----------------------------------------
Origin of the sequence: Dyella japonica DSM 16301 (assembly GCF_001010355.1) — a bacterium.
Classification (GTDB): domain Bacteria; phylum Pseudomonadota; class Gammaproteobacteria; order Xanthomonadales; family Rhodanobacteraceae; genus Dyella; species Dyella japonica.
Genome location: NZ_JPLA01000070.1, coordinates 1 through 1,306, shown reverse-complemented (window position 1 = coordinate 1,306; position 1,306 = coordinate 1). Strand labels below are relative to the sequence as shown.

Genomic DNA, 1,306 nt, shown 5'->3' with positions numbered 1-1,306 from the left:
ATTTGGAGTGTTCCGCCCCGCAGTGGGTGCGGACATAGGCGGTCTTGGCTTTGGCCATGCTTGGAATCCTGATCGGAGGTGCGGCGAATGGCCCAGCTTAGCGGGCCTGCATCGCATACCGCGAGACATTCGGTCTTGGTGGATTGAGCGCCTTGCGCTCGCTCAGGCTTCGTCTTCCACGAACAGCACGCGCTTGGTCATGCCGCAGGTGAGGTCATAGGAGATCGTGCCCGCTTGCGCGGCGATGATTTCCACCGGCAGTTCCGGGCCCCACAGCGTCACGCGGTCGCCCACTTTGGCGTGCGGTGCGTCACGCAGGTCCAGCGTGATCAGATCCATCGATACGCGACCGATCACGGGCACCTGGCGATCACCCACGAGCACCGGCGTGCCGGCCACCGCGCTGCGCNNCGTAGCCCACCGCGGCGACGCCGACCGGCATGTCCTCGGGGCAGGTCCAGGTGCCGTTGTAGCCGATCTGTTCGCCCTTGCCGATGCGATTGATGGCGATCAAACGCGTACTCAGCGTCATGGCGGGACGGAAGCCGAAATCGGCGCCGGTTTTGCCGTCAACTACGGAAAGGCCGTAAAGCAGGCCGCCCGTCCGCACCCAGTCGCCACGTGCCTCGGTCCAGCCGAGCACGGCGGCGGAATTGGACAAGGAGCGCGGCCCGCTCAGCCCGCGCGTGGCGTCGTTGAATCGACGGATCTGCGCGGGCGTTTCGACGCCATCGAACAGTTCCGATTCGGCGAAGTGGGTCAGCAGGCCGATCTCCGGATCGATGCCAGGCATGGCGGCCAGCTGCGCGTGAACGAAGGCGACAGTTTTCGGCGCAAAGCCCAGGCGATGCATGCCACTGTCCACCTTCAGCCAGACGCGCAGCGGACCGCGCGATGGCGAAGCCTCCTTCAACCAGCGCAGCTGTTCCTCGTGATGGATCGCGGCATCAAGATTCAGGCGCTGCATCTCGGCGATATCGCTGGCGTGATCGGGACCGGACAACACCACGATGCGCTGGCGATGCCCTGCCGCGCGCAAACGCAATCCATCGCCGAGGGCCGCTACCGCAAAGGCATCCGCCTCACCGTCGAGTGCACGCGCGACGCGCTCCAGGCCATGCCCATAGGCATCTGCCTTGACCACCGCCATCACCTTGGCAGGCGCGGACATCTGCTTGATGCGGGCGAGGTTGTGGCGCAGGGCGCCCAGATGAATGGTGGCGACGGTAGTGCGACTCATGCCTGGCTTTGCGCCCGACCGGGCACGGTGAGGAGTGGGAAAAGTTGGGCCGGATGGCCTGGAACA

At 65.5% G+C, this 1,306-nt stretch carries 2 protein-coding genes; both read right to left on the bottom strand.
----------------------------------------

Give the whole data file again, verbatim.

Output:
Origin of the sequence: Dyella japonica DSM 16301 (assembly GCF_001010355.1) — a bacterium.
Classification (GTDB): domain Bacteria; phylum Pseudomonadota; class Gammaproteobacteria; order Xanthomonadales; family Rhodanobacteraceae; genus Dyella; species Dyella japonica.
Genome location: NZ_JPLA01000070.1, coordinates 1 through 1,306, shown reverse-complemented (window position 1 = coordinate 1,306; position 1,306 = coordinate 1). Strand labels below are relative to the sequence as shown.

Genomic DNA, 1,306 nt, shown 5'->3' with positions numbered 1-1,306 from the left:
ATTTGGAGTGTTCCGCCCCGCAGTGGGTGCGGACATAGGCGGTCTTGGCTTTGGCCATGCTTGGAATCCTGATCGGAGGTGCGGCGAATGGCCCAGCTTAGCGGGCCTGCATCGCATACCGCGAGACATTCGGTCTTGGTGGATTGAGCGCCTTGCGCTCGCTCAGGCTTCGTCTTCCACGAACAGCACGCGCTTGGTCATGCCGCAGGTGAGGTCATAGGAGATCGTGCCCGCTTGCGCGGCGATGATTTCCACCGGCAGTTCCGGGCCCCACAGCGTCACGCGGTCGCCCACTTTGGCGTGCGGTGCGTCACGCAGGTCCAGCGTGATCAGATCCATCGATACGCGACCGATCACGGGCACCTGGCGATCACCCACGAGCACCGGCGTGCCGGCCACCGCGCTGCGCNNCGTAGCCCACCGCGGCGACGCCGACCGGCATGTCCTCGGGGCAGGTCCAGGTGCCGTTGTAGCCGATCTGTTCGCCCTTGCCGATGCGATTGATGGCGATCAAACGCGTACTCAGCGTCATGGCGGGACGGAAGCCGAAATCGGCGCCGGTTTTGCCGTCAACTACGGAAAGGCCGTAAAGCAGGCCGCCCGTCCGCACCCAGTCGCCACGTGCCTCGGTCCAGCCGAGCACGGCGGCGGAATTGGACAAGGAGCGCGGCCCGCTCAGCCCGCGCGTGGCGTCGTTGAATCGACGGATCTGCGCGGGCGTTTCGACGCCATCGAACAGTTCCGATTCGGCGAAGTGGGTCAGCAGGCCGATCTCCGGATCGATGCCAGGCATGGCGGCCAGCTGCGCGTGAACGAAGGCGACAGTTTTCGGCGCAAAGCCCAGGCGATGCATGCCACTGTCCACCTTCAGCCAGACGCGCAGCGGACCGCGCGATGGCGAAGCCTCCTTCAACCAGCGCAGCTGTTCCTCGTGATGGATCGCGGCATCAAGATTCAGGCGCTGCATCTCGGCGATATCGCTGGCGTGATCGGGACCGGACAACACCACGATGCGCTGGCGATGCCCTGCCGCGCGCAAACGCAATCCATCGCCGAGGGCCGCTACCGCAAAGGCATCCGCCTCACCGTCGAGTGCACGCGCGACGCGCTCCAGGCCATGCCCATAGGCATCTGCCTTGACCACCGCCATCACCTTGGCAGGCGCGGACATCTGCTTGATGCGGGCGAGGTTGTGGCGCAGGGCGCCCAGATGAATGGTGGCGACGGTAGTGCGACTCATGCCTGGCTTTGCGCCCGACCGGGCACGGTGAGGAGTGGGAAAAGTTGGGCCGGATGGCCTGGAACA

At 65.5% G+C, this 1,306-nt stretch carries 2 protein-coding genes; both read right to left on the bottom strand.